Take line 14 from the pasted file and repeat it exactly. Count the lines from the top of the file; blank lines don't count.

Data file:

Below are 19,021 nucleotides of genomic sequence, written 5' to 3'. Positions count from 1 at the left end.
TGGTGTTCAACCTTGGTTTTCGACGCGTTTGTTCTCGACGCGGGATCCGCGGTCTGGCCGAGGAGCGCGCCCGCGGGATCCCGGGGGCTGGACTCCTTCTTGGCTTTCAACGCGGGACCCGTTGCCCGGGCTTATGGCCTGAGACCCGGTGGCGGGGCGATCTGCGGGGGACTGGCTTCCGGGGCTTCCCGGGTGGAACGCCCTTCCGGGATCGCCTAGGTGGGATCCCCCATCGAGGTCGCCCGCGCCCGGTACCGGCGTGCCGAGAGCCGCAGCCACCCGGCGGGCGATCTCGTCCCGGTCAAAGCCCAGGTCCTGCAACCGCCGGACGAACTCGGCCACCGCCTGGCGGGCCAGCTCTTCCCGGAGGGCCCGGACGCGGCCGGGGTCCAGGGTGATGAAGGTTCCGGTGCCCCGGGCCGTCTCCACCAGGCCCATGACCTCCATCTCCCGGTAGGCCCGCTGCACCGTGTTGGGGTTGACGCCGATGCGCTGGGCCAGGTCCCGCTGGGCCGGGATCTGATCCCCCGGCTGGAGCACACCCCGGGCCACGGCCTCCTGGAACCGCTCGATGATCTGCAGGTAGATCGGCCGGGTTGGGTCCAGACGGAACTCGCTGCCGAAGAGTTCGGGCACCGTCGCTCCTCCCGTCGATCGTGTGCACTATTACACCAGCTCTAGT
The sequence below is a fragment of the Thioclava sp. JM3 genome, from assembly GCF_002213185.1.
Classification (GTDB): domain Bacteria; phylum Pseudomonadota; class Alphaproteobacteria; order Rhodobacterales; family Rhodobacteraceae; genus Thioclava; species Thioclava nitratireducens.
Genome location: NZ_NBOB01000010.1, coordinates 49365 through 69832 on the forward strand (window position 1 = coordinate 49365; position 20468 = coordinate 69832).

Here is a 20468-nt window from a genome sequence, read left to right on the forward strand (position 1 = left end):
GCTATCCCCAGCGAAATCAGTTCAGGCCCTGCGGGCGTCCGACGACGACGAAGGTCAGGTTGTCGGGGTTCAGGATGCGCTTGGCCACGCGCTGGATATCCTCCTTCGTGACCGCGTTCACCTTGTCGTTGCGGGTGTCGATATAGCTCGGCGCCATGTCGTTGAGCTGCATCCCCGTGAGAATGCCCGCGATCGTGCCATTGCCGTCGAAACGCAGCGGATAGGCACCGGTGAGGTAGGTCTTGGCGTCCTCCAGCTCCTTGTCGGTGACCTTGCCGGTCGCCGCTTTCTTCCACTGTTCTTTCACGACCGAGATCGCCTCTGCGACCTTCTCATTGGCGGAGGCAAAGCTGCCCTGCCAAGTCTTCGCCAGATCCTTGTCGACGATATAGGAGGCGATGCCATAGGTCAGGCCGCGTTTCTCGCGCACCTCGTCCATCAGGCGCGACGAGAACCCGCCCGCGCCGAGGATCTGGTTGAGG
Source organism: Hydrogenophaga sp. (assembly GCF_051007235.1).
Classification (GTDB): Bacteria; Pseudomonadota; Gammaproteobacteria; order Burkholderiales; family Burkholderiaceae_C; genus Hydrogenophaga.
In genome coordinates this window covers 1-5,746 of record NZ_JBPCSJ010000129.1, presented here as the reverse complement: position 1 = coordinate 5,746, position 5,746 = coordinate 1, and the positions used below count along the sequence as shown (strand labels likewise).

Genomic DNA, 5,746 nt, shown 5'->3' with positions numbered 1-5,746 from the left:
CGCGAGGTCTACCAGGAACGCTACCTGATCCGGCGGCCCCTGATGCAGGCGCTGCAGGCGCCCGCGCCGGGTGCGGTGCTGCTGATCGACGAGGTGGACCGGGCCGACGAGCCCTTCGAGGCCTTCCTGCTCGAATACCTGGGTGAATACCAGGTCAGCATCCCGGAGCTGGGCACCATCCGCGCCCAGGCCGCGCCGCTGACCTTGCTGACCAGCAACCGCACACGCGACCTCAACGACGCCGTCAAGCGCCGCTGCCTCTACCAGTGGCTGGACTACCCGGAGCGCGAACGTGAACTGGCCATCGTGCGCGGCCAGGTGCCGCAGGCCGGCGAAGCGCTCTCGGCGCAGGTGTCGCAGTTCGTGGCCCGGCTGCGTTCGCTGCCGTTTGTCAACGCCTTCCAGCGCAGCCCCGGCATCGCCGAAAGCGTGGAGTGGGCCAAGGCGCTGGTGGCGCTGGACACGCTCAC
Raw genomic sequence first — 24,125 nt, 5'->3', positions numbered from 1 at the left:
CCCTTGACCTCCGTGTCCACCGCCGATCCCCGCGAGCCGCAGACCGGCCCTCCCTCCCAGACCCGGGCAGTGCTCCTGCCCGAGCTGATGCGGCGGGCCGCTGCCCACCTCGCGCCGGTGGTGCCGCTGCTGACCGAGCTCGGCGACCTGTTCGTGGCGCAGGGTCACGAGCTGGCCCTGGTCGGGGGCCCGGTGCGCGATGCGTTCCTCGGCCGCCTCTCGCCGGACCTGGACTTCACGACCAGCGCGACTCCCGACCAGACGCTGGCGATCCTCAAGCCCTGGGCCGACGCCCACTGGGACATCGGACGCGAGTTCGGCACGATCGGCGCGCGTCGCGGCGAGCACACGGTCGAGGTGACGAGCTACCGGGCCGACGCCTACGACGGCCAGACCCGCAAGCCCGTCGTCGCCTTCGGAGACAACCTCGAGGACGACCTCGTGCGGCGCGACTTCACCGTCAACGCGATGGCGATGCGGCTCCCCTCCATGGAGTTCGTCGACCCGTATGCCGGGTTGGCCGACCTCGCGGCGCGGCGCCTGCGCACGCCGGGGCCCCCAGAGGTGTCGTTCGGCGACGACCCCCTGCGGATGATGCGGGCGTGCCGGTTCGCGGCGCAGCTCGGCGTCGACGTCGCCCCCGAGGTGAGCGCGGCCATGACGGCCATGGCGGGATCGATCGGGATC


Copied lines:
CCCTTGACCTCCGTGTCCACCGCCGATCCCCGCGAGCCGCAGACCGGCCCTCCCTCCCAGACCCGGGCAGTGCTCCTGCCCGAGCTGATGCGGCGGGCCGCTGCCCACCTCGCGCCGGTGGTGCCGCTGCTGACCGAGCTCGGCGACCTGTTCGTGGCGCAGGGTCACGAGCTGGCCCTGGTCGGGGGCCCGGTGCGCGATGCGTTCCTCGGCCGCCTCTCGCCGGACCTGGACTTCACGACCAGCGCGACTCCCGACCAGACGCTGGCGATCCTCAAGCCCTGGGCCGACGCCCACTGGGACATCGGACGCGAGTTCGGCACGATCGGCGCGCGTCGCGGCGAGCACACGGTCGAGGTGACGAGCTACCGGGCCGACGCCTACGACGGCCAGACCCGCAAGCCCGTCGTCGCCTTCGGAGACAACCTCGAGGACGACCTCGTGCGGCGCGACTTCACCGTCAACGCGATGGCGATGCGGCTCCCCTCCATGGAGTTCGTCGACCCGTATGCCGGGTTGGCCGACCTCGCGGCGCGGCGCCTGCGCACGCCGGGGCCCCCAGAGGTGTCGTTCGGCGACGACCCCCTGCGGATGATGCGGGCGTGCCGGTTCGCGGCGCAGCTCGGCGTCGACGTCGCCCCCGAGGTGAGCGCGGCCATGACGGCCATGGCGGGATCGATCGGGATC